In the last number of weeks, Canada and the UAE are engaged in a trade dispute that has escalated, as the UAE objects to Canada's refusal to grant Emirates Airlines (and Etihad Airways) landing rights for more flights per week, and to more cities than Toronto. These landing rights would facilitate business and tourist travel to the UAE from Canada (and vice versa), by allowing for direct flights that would eliminate stop downs and flight changes that add time (minimum 4 hours) and inconvenience to the journey. They would also result in competition for Canada's national carrier, which is struggling financially, and has a reputation for poor onboard service.
The dispute came to national attention here when the UAE threatened to deny landing rights to Canada in the UAE, and to close the "secret" Canadian Forces Base, codenamed "Camp Mirage", which is the primary supply and deployment route for Canadian Forces in Afghanistan--just as Canadian Forces are supposed to be drawing down and need it most. Since the Canadian government stood squarely against allowing any more flights or city destinations, the UAE has done just that.
There was, in fact, considerable division within the Harper administration about whether to compromise with the UAE or not. Perhaps most understandably the Minister of Defense, Peter MacKay, was for the compromise, while government House leader, John Baird, and Finance Minister John Flaherty were against it. Prime Minister Harper, who fancies himself an economist (MA Economics, U Calgary) sided with the Finance Minister, or more likely determined the financial policy.
I was most impressed with Peter MacKay's savvy media move in protest against a Prime Minister who is particularly rigid about Cabinet unity, and message control (mostly silence). MacKay joined a conversation among a reporter known to him, Finance Minister Flaherty, and Senator Michael Meighen:
Reports suggest it will cost $300 million to close Camp Mirage.Though MacKay's complaints while wearing a "Fly Emirates" baseball cap have been widely reported, including by the CBC as above, others seem not to be commenting on the colour of the cap--which is the best part!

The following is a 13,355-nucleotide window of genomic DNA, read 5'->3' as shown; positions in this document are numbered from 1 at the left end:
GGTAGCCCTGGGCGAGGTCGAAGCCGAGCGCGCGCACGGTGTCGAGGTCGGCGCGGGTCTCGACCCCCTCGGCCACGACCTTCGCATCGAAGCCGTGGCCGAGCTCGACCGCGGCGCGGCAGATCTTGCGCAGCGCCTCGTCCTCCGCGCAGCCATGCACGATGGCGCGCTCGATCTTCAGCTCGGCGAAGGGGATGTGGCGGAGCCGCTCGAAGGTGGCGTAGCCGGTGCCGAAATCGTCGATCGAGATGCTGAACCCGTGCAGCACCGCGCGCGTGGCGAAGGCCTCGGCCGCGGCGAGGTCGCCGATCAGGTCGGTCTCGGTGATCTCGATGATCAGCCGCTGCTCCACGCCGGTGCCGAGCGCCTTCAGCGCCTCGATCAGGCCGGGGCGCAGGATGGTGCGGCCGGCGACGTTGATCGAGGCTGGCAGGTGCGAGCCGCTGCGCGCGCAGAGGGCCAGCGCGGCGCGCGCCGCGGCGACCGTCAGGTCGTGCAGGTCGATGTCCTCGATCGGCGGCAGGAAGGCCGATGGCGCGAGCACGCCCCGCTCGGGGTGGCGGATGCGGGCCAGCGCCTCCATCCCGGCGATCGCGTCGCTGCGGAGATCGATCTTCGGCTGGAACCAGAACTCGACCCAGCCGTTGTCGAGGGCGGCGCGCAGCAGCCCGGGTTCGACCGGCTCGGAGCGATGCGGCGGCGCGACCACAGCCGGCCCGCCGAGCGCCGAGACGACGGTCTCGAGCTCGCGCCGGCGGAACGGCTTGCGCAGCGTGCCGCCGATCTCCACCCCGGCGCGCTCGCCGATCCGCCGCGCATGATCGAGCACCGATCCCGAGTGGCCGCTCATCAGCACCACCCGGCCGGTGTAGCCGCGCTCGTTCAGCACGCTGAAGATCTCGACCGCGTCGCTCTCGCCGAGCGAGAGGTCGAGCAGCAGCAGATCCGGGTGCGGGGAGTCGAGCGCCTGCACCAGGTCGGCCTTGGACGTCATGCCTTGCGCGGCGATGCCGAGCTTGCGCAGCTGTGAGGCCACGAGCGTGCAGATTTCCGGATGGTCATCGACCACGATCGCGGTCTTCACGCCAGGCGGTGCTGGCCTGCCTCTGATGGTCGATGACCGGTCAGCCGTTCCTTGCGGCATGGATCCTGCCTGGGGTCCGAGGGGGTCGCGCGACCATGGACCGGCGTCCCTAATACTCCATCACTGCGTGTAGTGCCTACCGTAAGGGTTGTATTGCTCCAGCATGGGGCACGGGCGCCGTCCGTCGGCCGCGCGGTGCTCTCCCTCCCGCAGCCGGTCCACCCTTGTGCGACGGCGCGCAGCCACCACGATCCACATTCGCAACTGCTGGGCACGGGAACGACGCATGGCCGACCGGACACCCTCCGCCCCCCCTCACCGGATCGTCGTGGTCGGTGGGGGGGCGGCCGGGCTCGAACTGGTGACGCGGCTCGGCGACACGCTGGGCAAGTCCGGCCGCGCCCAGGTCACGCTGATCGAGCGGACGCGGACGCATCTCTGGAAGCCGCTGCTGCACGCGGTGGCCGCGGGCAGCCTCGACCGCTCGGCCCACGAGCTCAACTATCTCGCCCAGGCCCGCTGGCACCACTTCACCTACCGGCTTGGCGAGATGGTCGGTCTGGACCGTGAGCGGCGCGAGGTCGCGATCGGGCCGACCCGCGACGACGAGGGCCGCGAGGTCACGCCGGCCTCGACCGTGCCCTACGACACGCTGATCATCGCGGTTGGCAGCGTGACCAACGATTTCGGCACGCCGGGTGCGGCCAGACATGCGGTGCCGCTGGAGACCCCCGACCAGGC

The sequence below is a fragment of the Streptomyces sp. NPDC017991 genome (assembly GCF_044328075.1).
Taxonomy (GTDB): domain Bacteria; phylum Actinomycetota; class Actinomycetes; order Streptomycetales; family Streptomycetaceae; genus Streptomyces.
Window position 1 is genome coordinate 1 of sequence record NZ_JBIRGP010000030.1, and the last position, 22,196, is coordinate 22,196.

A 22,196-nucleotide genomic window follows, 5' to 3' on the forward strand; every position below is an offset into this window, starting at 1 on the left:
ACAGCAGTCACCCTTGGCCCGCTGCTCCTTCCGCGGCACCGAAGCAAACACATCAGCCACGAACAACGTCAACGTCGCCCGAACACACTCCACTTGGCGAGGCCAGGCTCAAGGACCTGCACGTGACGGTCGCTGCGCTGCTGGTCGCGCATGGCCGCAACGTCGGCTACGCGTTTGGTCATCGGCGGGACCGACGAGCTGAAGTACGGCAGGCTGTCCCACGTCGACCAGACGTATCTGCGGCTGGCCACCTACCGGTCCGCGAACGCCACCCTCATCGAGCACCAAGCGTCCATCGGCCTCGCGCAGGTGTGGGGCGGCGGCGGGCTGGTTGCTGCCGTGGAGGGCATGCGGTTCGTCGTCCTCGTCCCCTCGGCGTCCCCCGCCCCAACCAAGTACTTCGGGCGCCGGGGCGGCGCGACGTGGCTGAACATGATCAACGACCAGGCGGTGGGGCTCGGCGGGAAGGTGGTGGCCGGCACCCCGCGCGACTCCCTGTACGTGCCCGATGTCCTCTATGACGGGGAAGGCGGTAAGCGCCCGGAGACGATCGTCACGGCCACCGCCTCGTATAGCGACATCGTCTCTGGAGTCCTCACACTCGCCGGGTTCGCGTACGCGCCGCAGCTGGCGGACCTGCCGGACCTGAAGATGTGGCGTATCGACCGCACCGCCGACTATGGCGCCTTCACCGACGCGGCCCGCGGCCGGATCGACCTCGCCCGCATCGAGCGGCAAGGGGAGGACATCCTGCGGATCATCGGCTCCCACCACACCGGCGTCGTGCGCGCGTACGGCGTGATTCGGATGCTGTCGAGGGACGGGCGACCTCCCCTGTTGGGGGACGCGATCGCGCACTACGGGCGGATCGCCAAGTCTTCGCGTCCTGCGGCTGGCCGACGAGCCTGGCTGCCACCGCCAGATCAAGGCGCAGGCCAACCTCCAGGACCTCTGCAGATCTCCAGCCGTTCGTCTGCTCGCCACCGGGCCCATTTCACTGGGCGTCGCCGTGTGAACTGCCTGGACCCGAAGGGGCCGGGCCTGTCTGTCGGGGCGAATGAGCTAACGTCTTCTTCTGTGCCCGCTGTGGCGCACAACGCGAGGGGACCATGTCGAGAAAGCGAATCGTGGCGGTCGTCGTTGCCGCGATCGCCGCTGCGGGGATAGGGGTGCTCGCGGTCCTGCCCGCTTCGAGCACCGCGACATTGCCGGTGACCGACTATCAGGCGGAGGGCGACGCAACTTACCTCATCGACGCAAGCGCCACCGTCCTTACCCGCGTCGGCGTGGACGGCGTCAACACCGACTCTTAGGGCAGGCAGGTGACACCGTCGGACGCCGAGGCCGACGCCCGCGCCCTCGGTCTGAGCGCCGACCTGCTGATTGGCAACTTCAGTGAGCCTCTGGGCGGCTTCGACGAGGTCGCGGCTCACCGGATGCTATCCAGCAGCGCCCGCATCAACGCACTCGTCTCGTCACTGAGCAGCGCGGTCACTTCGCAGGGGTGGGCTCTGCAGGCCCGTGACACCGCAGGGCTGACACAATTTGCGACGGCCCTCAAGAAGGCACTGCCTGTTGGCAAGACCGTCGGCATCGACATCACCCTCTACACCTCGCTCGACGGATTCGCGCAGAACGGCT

The federal government hasn't "calculated all the costs" yet, MacKay said before boarding a flight to Lisbon for a NATO summit.
"Obviously, we'll look at close-out costs when the time is right. We have had to relocate, as you know, to other bases.
"My primary concern is that we continue to have operational efficiencies. We have to continue to supply personnel equipment going in into the Afghan theatre."
MacKay's comments came one day after he apparently complained in the presence of a radio reporter about the decision to deny the U.A.E. the extended rights, suggesting it had been a bad idea.
The reporter, NewsTalk 1010's Daniel Proussalidis, said he was standing with Finance Minister Jim Flaherty and Senator Michael Meighen during a fire alarm on Parliament Hill when MacKay walked up wearing a red baseball cap with the words "Fly Emirates" on it.
According to Proussalidis, MacKay said jokingly he was wearing the hat "for [government House leader John] Baird," whose opinion of the U.A.E. situation was opposite to his.
On Thursday, MacKay called that exchange a "private conversation" and refused to elaborate further.
In Canada, Red = liberal + Liberal
In Canada, Blue = conservative + Conservative
Defense Minister MacKay is a former Progressive Conservative
Prime Minister Harper is an ultra Conservative
Fly Emirates caps come in Red, Blue, and Deep Blue
Defense Minister MacKay wore Red